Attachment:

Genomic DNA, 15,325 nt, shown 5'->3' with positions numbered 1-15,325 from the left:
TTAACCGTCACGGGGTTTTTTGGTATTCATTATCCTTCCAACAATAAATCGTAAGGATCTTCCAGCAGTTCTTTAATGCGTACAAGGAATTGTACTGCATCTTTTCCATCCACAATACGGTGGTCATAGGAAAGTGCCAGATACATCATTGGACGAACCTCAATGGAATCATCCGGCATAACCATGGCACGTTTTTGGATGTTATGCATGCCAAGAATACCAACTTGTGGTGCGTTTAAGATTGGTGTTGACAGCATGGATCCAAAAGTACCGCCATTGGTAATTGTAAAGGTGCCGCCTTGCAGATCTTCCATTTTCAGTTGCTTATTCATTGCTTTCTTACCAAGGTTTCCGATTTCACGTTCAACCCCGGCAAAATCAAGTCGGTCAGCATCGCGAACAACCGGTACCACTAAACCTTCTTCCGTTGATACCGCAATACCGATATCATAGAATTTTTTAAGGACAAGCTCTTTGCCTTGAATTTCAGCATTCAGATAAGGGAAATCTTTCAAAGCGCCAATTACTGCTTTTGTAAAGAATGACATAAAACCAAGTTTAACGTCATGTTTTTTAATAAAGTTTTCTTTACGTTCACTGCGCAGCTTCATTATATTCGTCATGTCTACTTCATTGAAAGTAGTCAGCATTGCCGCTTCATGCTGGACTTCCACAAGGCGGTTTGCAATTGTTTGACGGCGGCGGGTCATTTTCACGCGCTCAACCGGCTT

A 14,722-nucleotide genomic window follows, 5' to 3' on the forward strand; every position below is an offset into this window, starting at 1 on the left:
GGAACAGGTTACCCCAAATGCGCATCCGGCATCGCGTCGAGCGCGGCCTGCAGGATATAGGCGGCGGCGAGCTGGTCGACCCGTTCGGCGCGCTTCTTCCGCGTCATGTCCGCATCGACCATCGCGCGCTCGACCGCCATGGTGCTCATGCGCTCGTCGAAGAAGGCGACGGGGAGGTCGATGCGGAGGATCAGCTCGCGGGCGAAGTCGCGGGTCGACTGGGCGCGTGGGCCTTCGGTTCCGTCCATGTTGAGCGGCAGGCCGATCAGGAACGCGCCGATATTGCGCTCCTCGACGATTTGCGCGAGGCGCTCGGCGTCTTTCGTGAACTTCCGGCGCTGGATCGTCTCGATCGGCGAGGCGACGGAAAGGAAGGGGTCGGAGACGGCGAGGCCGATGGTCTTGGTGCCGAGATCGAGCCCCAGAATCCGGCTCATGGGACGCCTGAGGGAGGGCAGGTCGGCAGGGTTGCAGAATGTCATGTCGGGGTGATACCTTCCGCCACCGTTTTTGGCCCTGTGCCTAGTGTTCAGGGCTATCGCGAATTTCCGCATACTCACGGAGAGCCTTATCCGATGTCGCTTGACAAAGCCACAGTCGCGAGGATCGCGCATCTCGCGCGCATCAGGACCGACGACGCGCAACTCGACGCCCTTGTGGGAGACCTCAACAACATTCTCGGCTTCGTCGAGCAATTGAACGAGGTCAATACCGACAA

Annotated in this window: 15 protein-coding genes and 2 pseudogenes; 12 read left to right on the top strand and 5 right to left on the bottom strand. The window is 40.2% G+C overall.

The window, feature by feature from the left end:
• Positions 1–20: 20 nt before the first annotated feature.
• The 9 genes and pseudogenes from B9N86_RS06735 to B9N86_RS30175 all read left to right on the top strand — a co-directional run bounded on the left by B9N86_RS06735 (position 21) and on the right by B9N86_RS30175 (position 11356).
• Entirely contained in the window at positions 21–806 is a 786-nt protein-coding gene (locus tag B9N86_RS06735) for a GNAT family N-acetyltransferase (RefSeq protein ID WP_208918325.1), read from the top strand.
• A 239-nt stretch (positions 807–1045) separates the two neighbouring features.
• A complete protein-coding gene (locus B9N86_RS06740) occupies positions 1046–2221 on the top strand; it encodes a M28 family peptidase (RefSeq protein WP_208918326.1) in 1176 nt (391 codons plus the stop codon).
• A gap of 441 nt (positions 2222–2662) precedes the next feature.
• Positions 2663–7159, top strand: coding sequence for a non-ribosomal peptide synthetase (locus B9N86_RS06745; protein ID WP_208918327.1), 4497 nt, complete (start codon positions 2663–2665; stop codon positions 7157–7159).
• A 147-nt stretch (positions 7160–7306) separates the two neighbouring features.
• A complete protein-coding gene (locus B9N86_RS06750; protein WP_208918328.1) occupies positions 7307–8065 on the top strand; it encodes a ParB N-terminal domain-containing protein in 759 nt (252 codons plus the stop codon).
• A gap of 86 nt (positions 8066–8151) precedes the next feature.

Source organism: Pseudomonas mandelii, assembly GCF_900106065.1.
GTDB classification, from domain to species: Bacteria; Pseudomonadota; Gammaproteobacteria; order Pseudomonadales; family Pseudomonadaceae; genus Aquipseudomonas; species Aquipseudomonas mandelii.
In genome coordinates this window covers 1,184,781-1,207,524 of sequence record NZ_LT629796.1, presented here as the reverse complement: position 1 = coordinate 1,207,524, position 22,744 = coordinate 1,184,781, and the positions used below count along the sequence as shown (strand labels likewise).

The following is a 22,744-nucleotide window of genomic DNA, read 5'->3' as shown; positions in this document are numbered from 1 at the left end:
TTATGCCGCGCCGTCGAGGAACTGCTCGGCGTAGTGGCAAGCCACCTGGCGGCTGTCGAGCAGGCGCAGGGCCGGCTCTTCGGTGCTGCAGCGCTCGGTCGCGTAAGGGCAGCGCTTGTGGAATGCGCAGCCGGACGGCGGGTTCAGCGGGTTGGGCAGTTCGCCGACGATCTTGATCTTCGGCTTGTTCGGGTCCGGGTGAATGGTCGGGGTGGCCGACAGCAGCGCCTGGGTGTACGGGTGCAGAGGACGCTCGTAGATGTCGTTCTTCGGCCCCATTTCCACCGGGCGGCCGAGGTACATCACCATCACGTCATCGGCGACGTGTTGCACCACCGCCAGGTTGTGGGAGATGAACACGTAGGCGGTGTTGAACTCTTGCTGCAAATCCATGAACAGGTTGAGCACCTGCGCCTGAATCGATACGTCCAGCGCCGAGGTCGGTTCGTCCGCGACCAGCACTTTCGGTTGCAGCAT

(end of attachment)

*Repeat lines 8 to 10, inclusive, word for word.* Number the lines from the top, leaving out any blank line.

• The 9 genes and pseudogenes from B9N86_RS06735 to B9N86_RS30175 all read left to right on the top strand — a co-directional run bounded on the left by B9N86_RS06735 (position 21) and on the right by B9N86_RS30175 (position 11356).
• Entirely contained in the window at positions 21–806 is a 786-nt protein-coding gene (locus tag B9N86_RS06735) for a GNAT family N-acetyltransferase (RefSeq protein ID WP_208918325.1), read from the top strand.
• A 239-nt stretch (positions 807–1045) separates the two neighbouring features.